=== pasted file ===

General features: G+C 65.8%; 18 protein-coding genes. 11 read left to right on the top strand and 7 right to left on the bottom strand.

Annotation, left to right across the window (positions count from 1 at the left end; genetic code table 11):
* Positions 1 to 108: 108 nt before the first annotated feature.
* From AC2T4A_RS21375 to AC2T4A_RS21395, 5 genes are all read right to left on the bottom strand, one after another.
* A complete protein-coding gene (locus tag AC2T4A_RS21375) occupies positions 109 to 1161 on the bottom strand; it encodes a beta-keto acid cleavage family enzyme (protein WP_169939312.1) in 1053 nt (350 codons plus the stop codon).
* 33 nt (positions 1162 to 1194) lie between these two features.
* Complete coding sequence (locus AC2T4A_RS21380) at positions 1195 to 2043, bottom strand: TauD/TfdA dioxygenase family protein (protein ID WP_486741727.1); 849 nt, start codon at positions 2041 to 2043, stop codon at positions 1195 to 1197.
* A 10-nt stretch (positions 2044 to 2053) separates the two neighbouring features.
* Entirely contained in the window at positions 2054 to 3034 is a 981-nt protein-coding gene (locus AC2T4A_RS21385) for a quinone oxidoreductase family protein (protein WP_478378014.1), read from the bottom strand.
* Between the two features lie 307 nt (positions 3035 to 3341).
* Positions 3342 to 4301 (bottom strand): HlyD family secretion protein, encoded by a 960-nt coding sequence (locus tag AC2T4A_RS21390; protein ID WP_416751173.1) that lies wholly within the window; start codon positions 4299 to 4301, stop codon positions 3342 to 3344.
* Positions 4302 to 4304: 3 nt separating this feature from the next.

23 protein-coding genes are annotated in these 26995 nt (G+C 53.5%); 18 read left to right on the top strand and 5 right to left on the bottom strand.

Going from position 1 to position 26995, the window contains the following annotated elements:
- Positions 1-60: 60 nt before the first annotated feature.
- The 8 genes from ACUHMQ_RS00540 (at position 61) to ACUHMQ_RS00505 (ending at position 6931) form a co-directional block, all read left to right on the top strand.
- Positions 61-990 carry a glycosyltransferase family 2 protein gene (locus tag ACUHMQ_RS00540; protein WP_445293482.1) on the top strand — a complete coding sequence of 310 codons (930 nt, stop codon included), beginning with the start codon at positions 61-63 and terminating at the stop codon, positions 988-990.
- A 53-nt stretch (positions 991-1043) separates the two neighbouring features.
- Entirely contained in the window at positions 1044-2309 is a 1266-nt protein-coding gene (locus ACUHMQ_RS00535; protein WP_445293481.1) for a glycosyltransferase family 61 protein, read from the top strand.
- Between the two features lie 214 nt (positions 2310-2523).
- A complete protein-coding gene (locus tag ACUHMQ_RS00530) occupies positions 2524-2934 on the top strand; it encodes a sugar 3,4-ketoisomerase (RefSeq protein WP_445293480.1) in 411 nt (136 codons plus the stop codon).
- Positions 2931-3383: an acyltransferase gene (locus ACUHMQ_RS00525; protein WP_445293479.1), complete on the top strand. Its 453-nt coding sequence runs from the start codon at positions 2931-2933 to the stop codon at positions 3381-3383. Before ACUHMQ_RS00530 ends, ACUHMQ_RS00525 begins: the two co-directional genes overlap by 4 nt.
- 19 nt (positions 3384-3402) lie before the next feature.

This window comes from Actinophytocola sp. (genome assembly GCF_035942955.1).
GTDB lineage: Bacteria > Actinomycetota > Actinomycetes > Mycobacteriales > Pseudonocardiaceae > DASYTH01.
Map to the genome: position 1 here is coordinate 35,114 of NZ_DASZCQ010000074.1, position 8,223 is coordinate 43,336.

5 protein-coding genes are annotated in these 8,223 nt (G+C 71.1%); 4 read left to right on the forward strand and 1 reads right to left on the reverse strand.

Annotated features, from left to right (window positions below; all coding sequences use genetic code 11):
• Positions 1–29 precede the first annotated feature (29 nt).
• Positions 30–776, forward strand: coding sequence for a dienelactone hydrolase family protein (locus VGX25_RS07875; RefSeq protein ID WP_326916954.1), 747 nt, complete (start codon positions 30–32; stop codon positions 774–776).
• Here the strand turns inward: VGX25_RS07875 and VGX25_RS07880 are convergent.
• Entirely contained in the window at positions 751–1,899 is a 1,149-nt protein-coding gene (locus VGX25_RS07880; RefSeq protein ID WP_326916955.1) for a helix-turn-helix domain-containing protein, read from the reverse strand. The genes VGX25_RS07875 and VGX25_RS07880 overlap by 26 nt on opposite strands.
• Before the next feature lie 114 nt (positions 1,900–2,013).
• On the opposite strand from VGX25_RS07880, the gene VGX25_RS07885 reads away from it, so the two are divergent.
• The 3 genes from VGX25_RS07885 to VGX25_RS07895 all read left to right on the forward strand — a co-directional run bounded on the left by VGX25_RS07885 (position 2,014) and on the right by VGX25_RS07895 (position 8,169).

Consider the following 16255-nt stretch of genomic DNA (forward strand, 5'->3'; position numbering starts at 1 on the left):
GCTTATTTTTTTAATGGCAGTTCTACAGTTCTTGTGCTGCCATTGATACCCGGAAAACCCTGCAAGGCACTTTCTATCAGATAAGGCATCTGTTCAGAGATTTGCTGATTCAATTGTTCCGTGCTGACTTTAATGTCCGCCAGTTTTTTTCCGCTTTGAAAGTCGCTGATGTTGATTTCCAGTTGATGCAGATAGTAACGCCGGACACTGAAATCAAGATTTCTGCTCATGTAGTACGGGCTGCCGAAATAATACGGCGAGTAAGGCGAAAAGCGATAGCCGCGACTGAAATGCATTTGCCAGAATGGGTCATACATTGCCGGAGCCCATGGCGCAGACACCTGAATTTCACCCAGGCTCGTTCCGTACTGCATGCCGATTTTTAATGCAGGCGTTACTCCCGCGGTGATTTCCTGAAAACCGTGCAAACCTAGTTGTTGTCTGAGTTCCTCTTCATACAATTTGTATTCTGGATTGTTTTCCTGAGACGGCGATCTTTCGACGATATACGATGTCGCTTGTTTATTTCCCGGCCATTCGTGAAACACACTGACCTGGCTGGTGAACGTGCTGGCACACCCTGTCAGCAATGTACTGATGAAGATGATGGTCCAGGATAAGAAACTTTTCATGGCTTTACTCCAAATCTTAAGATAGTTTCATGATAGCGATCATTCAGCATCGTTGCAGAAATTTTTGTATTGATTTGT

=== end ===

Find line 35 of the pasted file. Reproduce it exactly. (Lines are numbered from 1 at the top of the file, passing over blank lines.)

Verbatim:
• The 3 genes from VGX25_RS07885 to VGX25_RS07895 all read left to right on the forward strand — a co-directional run bounded on the left by VGX25_RS07885 (position 2,014) and on the right by VGX25_RS07895 (position 8,169).